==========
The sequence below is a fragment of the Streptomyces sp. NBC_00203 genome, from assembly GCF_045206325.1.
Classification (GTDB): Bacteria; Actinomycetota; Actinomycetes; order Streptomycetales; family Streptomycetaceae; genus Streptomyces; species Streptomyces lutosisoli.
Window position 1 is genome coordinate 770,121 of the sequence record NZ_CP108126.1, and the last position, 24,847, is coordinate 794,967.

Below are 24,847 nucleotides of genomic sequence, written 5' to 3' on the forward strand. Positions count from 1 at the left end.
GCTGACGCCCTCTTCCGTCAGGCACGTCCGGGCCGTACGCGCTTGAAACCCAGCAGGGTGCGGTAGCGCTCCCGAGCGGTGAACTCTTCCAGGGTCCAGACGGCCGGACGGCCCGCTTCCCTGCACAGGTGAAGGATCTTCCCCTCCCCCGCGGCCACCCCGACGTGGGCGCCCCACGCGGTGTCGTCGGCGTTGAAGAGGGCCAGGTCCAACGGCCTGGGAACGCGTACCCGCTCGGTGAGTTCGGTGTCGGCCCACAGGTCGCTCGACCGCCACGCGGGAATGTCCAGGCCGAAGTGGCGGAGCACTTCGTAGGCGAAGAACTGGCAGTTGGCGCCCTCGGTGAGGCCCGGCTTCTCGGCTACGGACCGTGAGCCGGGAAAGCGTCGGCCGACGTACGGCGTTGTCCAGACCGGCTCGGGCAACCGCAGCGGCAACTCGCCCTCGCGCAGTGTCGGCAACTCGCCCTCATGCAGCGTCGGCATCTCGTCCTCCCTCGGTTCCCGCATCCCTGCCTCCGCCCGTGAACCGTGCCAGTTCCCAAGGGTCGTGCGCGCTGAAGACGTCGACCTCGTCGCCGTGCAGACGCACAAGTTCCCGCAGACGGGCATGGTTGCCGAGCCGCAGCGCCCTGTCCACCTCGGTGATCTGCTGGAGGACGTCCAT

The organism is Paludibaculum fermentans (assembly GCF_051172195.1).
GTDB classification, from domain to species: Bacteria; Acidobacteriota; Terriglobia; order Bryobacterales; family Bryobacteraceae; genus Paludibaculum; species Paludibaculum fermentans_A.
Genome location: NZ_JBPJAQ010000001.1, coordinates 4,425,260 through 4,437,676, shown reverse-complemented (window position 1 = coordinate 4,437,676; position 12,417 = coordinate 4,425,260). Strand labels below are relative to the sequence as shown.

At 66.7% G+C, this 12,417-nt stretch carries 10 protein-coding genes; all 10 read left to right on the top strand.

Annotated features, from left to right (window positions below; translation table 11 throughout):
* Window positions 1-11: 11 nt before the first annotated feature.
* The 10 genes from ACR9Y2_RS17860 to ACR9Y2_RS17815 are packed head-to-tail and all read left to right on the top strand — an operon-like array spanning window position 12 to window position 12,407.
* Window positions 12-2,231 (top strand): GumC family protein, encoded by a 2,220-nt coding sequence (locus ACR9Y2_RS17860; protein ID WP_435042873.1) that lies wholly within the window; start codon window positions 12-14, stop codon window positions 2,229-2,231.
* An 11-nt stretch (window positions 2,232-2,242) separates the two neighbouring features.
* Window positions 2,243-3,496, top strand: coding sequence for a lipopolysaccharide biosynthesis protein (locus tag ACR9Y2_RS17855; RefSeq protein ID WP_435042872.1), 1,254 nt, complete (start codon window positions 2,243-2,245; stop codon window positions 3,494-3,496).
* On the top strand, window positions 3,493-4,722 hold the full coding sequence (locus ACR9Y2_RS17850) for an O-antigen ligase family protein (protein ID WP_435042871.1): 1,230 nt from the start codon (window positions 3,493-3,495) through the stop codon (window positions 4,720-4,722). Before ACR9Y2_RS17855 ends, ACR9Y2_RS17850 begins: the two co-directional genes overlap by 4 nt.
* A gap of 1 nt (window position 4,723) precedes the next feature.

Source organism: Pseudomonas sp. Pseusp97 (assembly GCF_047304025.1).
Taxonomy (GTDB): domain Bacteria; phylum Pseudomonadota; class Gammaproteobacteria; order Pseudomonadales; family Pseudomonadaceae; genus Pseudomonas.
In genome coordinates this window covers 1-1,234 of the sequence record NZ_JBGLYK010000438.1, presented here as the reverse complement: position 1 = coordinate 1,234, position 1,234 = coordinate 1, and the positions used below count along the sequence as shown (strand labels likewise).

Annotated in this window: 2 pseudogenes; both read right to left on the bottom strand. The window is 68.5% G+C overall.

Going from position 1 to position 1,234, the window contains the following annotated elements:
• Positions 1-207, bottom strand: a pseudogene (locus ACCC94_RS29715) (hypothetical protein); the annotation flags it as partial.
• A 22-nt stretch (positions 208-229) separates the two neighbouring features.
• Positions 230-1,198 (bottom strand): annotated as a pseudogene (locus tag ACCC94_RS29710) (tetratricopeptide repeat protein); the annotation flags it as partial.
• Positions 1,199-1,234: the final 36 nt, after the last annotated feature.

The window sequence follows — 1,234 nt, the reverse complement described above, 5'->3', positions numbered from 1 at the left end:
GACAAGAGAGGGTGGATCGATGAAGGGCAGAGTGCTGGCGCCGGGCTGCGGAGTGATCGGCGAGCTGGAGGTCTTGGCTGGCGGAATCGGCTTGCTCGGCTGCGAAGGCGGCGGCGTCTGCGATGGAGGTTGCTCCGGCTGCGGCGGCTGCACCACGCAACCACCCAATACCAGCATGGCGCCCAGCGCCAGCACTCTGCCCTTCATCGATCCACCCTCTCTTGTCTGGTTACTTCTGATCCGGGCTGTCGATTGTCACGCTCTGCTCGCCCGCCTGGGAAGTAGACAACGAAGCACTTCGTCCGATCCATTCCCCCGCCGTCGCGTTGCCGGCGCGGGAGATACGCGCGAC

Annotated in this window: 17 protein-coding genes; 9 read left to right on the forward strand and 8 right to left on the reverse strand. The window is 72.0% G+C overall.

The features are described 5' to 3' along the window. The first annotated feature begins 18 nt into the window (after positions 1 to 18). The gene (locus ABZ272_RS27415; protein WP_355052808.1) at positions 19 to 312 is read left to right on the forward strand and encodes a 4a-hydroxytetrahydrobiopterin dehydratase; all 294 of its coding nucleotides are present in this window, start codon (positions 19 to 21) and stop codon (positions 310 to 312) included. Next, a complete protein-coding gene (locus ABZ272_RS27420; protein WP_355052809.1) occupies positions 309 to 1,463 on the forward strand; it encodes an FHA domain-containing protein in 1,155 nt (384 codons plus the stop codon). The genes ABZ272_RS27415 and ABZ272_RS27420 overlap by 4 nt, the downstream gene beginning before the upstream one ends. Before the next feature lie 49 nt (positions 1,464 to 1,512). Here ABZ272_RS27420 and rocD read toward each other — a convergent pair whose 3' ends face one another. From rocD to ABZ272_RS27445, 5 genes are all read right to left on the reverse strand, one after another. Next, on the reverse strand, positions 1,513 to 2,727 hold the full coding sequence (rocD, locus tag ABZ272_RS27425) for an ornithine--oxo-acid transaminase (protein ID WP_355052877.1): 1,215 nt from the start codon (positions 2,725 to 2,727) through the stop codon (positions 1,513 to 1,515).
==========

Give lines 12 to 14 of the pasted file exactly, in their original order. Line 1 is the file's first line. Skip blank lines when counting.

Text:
* The 10 genes from ACR9Y2_RS17860 to ACR9Y2_RS17815 are packed head-to-tail and all read left to right on the top strand — an operon-like array spanning window position 12 to window position 12,407.
* Window positions 12-2,231 (top strand): GumC family protein, encoded by a 2,220-nt coding sequence (locus ACR9Y2_RS17860; protein ID WP_435042873.1) that lies wholly within the window; start codon window positions 12-14, stop codon window positions 2,229-2,231.
* An 11-nt stretch (window positions 2,232-2,242) separates the two neighbouring features.